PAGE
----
Ballot papers for this election were printed in South Africa. All political parties were aware of this fact and the ECZ invited them to South Africa to witness the printing process. This not only boosts political parties’ confidence in the election management system but also make them develop a sense of ownership of the entire electoral process. Since openness is necessary for the holding of democratic elections there is a need for continuous and regular interaction of the election management body with all political parties. That the ECZ regularly consulted the Heritage Party, for instance, that at the end of the entire process got almost 1% of the votes, is indeed commendable.


Polling stations opened at 0600hrs and closed at 1800hrs. All the opening and closing procedures were adhered to at the polling stations where ZESN observers were stationed. The observers observed polling in Lusaka Province, the Copperbelt and the Central Province.

The voting process itself was done in a transparent manner that engendered confidence not only in the contestants but also in the voters. First the voter would identify him/herself. The polling assistant (polling officer in Zimbabwe) would then shout out the details of the voter for the benefit of the party agents and monitors. The party agents, all of which are issued with free copies of the voters’ roll by the ECZ, then verified whether the voter was indeed on the roll. All the voters had their fingers marked with the indelible ink which may not be washed away by paraffin or some such obscure chemicals.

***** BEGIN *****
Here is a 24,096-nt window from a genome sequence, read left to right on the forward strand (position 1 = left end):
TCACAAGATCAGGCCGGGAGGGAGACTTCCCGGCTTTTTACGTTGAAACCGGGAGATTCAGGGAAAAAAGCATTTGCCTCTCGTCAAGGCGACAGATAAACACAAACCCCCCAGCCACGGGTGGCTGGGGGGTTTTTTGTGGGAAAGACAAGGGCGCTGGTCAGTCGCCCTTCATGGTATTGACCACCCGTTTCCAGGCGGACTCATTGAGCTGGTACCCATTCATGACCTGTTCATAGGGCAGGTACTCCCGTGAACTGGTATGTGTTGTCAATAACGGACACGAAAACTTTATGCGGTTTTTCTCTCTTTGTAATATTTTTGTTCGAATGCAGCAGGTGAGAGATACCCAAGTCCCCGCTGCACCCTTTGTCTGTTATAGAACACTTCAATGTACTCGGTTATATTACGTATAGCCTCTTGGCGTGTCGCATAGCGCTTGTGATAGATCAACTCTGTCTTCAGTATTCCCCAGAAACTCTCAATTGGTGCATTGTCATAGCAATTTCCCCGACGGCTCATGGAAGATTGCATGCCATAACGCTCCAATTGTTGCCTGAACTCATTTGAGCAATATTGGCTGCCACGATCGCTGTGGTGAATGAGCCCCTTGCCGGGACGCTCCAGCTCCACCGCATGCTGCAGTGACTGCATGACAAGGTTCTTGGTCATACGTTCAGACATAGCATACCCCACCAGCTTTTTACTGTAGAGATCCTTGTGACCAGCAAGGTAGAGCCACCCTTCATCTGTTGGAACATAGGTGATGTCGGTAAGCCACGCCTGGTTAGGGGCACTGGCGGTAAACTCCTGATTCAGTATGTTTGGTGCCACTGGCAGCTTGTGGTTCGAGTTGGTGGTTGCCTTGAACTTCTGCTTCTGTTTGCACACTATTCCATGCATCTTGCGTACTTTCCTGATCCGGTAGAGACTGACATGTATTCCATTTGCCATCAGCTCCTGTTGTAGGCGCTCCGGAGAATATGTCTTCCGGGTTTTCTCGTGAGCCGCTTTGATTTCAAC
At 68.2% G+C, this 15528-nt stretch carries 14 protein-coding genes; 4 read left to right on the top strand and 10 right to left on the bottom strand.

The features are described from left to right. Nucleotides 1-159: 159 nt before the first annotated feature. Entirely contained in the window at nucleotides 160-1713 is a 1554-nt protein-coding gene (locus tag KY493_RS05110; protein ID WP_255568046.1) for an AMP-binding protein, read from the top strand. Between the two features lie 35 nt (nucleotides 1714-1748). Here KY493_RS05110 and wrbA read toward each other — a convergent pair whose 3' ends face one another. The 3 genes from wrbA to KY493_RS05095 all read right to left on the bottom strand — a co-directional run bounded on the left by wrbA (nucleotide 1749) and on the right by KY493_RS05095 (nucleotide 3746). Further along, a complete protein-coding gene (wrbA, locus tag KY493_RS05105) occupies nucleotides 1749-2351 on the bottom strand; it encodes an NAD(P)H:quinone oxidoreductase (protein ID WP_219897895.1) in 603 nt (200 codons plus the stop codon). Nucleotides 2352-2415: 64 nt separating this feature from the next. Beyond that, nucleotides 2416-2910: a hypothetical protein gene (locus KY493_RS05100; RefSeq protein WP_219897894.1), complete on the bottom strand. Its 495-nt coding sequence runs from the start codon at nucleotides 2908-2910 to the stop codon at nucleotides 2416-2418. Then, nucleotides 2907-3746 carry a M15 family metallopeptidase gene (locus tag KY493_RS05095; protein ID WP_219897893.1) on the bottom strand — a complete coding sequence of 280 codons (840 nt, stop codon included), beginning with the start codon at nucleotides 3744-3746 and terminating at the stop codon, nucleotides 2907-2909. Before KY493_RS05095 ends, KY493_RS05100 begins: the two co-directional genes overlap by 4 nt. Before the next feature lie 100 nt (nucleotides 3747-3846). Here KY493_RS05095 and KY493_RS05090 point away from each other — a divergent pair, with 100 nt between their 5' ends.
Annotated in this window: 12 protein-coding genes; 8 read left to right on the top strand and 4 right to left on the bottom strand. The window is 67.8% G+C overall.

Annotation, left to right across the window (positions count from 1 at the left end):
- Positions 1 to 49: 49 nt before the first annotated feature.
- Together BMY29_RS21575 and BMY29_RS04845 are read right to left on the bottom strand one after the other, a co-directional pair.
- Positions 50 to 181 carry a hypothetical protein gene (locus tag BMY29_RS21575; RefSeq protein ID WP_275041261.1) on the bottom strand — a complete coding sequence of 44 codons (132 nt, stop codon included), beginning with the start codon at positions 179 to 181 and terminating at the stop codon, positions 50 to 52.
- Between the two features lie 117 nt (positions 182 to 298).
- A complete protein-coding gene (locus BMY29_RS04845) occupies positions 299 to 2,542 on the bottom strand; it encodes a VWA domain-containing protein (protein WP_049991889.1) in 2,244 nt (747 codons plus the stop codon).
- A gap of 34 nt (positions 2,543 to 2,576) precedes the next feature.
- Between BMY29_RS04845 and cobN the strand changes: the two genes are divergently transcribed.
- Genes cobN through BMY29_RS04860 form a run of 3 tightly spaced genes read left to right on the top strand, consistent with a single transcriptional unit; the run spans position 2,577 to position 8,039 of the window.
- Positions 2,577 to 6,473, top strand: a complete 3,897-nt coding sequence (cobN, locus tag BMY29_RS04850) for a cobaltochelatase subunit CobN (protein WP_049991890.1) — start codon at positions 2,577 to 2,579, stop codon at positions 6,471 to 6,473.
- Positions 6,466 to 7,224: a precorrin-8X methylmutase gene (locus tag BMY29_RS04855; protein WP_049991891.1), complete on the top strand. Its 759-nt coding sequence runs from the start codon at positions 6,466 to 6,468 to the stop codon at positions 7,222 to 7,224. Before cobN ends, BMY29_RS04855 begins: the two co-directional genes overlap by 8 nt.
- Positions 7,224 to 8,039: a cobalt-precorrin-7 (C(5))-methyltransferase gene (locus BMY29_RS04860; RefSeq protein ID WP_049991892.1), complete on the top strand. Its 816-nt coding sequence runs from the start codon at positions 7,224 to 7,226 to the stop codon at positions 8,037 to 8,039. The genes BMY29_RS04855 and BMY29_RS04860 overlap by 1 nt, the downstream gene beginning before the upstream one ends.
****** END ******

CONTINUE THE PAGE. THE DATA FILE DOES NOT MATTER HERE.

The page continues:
Another positive development is the fact that there are two voters’ rolls. One has the voter’s name, ID number and address while the other contains the same information and the voter’s photograph. This therefore effectively deals with the problem of impersonation as voters may not use other people’s identification cards for the purpose of voting. At the polling stations at which the ZESN observers witnessed polling all political parties were represented.

In any election it is those small things that matter. Confidence in any election administration confidence can be lost or built by failure to execute or actually executing those tasks that might appear insignificant. In Zambia, electoral officials took the effort to show voters who were queuing to vote that the ballot boxes were indeed empty. Presiding officers did not refuse to disclose election statistics nor were they given instructions not to disclose the same to observers, monitors and other interested stakeholders. The election was not characterized by needless secrecy.


The openness in the Zambian electoral system does not begin and end in the voting but continues in the counting. At some counting stations members of the public were permitted to watch the verification exercise. Observers and monitors were not detained in the polling stations after counting. They were not asked to switch off their cellphones and could easily walk in and out of the counting station.

This does not however mean that the Zambian elections were not without their own hitches. The counting process was tediously slow. Electoral officials appeared not to have received adequate training in this area. In some instances the votes could not tally and had to be recounted at the tabulation centres. Electoral officials were perhaps too relaxed in this area and there is still need to improve on this aspect. The delays caused unnecessary tension and anxiety among Zambians.


The Zambian tripartite elections offer an invaluable lesson, not only to Zimbabwe, but to the rest of Africa. Poorly run and bogus elections have often been a source of conflict on the continent and the manner in which the Zambian elections were run offers hope that Africa may at long last be beginning to shake off its image of being regarded as a dark continent.